Well, it all comes down to their level of skill, as well as the stakes of the competition in question. Local tournaments seldom offer much in terms of prize money, but they do help the team to earn recognition and set them on their way to stardom. The real money is in the International Tournaments, where only the strongest teams are invited to participate. To put it things into perspective, the DotA 2 international tournament hosted by Valve in 2016 had a prize pool of a whopping $20,770,460. 16 teams from around the world were invited to the competition, which was held at the Key Arena in the Seattle Center. The tournament spanned 5 days from August 8, to the 13 of the same month. The first place in this tournament got to take home -besides the fame and glory- $9,139,002, while the last 4 places (13th through 16th place) took home a consolation prize of $103,852. That’s how big these tournaments are.
Some of the most successful e-athletes have managed to score several hundred thousand dollar paychecks during their career, the wealthiest of which, according to Business Insider being:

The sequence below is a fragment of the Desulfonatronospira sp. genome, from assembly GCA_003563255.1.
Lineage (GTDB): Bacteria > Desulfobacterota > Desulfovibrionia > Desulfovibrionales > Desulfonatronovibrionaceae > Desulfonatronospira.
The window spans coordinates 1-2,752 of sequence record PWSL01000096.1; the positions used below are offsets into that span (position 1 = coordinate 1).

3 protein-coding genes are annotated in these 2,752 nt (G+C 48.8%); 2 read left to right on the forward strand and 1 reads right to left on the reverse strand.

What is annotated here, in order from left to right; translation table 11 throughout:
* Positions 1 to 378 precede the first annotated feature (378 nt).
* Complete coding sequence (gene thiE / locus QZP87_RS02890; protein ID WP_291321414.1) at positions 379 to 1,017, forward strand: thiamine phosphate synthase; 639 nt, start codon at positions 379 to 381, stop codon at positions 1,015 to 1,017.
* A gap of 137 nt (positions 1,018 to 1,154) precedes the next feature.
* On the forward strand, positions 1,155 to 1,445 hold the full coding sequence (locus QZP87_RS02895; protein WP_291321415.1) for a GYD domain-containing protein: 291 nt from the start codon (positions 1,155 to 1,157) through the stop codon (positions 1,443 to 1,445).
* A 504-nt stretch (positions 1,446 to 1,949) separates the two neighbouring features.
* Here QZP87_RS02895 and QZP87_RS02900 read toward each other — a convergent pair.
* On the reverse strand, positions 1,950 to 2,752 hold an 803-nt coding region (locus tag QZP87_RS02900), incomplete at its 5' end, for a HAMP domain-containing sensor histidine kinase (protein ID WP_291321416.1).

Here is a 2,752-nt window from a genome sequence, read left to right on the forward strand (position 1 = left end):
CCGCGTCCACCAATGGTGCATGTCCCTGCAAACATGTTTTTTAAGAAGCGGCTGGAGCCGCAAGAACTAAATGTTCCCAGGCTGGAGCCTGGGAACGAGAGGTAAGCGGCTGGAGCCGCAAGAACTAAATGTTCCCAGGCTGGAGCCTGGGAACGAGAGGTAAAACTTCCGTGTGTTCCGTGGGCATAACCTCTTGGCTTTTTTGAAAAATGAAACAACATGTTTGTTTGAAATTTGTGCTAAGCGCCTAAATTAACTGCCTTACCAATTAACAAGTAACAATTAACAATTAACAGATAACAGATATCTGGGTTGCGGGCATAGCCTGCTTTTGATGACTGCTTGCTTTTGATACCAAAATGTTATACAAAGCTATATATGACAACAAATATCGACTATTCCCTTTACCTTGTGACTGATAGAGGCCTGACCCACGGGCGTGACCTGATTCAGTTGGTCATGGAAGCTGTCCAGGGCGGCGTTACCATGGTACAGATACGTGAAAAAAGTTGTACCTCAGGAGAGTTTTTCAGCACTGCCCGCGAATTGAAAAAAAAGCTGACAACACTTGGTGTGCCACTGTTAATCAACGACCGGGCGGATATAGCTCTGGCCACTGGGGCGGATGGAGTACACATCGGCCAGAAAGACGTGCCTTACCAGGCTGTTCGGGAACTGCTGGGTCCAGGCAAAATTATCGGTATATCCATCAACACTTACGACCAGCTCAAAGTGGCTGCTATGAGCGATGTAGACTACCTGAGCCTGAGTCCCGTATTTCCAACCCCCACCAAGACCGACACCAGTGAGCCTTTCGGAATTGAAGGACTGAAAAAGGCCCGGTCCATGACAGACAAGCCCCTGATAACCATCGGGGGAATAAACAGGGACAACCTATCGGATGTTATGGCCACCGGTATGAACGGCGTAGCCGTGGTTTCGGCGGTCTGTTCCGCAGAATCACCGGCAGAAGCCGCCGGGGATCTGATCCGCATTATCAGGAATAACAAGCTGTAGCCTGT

- Park ‘Lyn’ Joon – $317,610.95 from 77 tournaments, the biggest win being $25,000 from a 2009 Warcraft III tournament
- Jerry ‘EGM’ Lundqvist – $340,474.95 from 29 tournaments, his biggest win was for $287,440.80 from the 2014 DotA 2 International. His team earned a total of around $1.4 million.
- Henrik ‘AdmiralBulldog’ Ahnberg – $344,537 from 36 tournaments, his highest earning consists of $287,440.80 from a DotA 2 tournament.
- Gustav ‘s4’ Magnusson – $344,821.75 from 38 tournaments, most of which come from DotA 2 tournaments.
- Joakim ‘Akke’ Akterhall – $349,679.35 from 47 tournaments, also an avid DotA 2 player that started his career early into the first DotA game back when it was just a Warcraft III mod.